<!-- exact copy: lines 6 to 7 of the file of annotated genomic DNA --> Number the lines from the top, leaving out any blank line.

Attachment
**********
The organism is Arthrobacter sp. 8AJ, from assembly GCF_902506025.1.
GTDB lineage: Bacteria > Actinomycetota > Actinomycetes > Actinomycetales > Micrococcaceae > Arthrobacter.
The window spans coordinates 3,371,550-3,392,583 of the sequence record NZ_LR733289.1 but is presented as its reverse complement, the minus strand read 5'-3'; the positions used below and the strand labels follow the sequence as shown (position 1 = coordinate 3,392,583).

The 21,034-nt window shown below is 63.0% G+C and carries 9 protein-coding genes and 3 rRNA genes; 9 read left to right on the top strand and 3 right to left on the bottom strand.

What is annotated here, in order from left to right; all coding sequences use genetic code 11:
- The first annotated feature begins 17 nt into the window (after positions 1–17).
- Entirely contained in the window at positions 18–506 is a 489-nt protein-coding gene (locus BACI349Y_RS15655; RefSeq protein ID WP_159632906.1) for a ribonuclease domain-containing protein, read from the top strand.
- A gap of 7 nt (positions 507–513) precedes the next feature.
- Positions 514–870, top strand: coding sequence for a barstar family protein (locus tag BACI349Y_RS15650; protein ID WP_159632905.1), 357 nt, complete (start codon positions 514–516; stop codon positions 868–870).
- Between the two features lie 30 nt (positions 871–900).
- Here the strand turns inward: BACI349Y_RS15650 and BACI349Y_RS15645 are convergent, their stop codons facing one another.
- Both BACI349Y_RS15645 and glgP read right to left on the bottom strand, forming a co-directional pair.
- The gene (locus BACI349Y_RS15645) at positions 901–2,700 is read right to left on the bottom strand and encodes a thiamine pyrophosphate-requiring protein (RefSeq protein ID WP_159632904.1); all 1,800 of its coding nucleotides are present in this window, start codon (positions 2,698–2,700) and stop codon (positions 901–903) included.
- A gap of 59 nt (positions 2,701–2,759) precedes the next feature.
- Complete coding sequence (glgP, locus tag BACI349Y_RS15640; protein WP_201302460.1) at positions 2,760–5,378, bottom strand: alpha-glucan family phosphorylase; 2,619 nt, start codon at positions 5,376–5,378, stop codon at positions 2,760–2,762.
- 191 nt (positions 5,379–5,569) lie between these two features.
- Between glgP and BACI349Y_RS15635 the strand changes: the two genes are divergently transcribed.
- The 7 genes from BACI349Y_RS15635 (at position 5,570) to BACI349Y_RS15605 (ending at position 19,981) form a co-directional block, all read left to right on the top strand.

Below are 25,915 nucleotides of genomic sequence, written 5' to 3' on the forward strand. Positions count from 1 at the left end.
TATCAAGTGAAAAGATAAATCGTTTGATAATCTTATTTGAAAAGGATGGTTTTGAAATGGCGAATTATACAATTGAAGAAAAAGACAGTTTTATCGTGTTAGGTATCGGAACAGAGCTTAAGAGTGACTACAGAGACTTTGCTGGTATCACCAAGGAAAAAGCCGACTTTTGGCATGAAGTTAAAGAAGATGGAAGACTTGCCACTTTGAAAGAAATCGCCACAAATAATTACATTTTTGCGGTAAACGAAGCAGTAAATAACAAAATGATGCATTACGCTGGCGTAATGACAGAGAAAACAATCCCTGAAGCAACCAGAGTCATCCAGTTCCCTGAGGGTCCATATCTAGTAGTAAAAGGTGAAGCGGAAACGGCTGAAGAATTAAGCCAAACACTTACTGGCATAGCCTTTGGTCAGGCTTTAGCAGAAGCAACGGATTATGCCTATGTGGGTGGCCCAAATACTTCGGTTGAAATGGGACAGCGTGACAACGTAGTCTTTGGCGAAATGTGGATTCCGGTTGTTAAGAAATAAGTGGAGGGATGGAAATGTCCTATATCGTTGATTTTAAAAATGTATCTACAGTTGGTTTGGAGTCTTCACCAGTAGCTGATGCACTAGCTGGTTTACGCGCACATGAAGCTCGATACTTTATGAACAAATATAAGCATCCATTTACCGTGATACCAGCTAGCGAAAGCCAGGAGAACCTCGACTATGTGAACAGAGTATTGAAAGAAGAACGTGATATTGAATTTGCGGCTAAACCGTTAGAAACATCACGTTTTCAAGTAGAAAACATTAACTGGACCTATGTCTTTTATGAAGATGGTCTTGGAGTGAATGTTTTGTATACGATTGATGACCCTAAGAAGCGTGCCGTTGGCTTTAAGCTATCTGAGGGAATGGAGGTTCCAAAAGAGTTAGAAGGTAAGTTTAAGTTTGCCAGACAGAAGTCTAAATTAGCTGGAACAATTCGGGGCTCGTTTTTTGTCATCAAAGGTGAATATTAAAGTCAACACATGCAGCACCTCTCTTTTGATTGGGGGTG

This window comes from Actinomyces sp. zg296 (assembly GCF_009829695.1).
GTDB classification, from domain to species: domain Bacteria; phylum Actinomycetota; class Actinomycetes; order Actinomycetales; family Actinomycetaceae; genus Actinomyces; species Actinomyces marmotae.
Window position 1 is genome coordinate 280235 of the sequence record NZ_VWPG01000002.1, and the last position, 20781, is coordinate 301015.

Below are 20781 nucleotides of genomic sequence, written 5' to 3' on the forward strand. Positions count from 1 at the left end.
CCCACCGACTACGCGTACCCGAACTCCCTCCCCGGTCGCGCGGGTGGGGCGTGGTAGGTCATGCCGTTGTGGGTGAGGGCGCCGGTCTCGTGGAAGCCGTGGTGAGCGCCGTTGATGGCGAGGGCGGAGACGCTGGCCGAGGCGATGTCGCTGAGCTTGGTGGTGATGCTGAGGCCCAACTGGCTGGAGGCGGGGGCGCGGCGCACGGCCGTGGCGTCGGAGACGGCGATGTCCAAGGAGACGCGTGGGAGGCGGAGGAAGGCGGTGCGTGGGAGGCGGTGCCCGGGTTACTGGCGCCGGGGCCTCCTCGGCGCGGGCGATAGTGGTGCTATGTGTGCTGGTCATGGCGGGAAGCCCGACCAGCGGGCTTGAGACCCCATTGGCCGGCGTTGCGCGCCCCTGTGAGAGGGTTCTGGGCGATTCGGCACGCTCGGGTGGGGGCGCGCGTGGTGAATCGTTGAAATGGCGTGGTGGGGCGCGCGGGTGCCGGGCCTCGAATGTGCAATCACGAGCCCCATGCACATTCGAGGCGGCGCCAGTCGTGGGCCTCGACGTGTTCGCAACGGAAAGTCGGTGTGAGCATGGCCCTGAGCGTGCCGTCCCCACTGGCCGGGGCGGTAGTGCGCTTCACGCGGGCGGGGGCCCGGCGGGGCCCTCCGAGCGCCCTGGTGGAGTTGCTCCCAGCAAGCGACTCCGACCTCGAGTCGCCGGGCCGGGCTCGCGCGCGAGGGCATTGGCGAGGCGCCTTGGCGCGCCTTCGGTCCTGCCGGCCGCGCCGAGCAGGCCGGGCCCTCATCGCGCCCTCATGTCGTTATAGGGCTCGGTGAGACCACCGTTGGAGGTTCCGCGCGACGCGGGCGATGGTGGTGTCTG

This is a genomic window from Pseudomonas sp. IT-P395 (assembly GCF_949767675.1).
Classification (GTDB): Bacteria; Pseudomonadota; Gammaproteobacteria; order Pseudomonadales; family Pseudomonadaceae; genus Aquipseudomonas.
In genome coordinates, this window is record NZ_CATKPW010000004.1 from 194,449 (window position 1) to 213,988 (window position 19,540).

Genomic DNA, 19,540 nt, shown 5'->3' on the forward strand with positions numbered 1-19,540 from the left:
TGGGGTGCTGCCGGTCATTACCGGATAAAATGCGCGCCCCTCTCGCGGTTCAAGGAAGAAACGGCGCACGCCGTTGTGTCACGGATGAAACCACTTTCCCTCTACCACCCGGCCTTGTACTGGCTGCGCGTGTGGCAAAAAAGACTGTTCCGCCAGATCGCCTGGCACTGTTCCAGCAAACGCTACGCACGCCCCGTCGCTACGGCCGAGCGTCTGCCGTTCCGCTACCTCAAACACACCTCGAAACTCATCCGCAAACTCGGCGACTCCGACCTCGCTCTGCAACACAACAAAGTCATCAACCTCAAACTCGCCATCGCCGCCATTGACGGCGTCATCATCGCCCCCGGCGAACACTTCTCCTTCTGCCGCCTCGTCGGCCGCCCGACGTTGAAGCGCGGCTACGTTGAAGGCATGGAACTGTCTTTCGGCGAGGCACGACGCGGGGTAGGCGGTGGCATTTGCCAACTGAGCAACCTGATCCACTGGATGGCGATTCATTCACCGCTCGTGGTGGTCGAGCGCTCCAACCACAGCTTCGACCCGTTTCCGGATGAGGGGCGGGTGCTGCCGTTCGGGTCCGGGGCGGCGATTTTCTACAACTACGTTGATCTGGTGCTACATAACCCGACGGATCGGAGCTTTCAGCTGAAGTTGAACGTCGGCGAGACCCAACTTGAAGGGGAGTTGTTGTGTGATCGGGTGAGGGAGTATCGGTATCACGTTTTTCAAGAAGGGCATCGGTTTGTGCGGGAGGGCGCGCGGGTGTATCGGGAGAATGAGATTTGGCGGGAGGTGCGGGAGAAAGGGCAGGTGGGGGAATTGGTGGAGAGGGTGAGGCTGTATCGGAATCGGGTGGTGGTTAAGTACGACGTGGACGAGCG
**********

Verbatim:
- The first annotated feature begins 17 nt into the window (after positions 1–17).
- Entirely contained in the window at positions 18–506 is a 489-nt protein-coding gene (locus BACI349Y_RS15655; RefSeq protein ID WP_159632906.1) for a ribonuclease domain-containing protein, read from the top strand.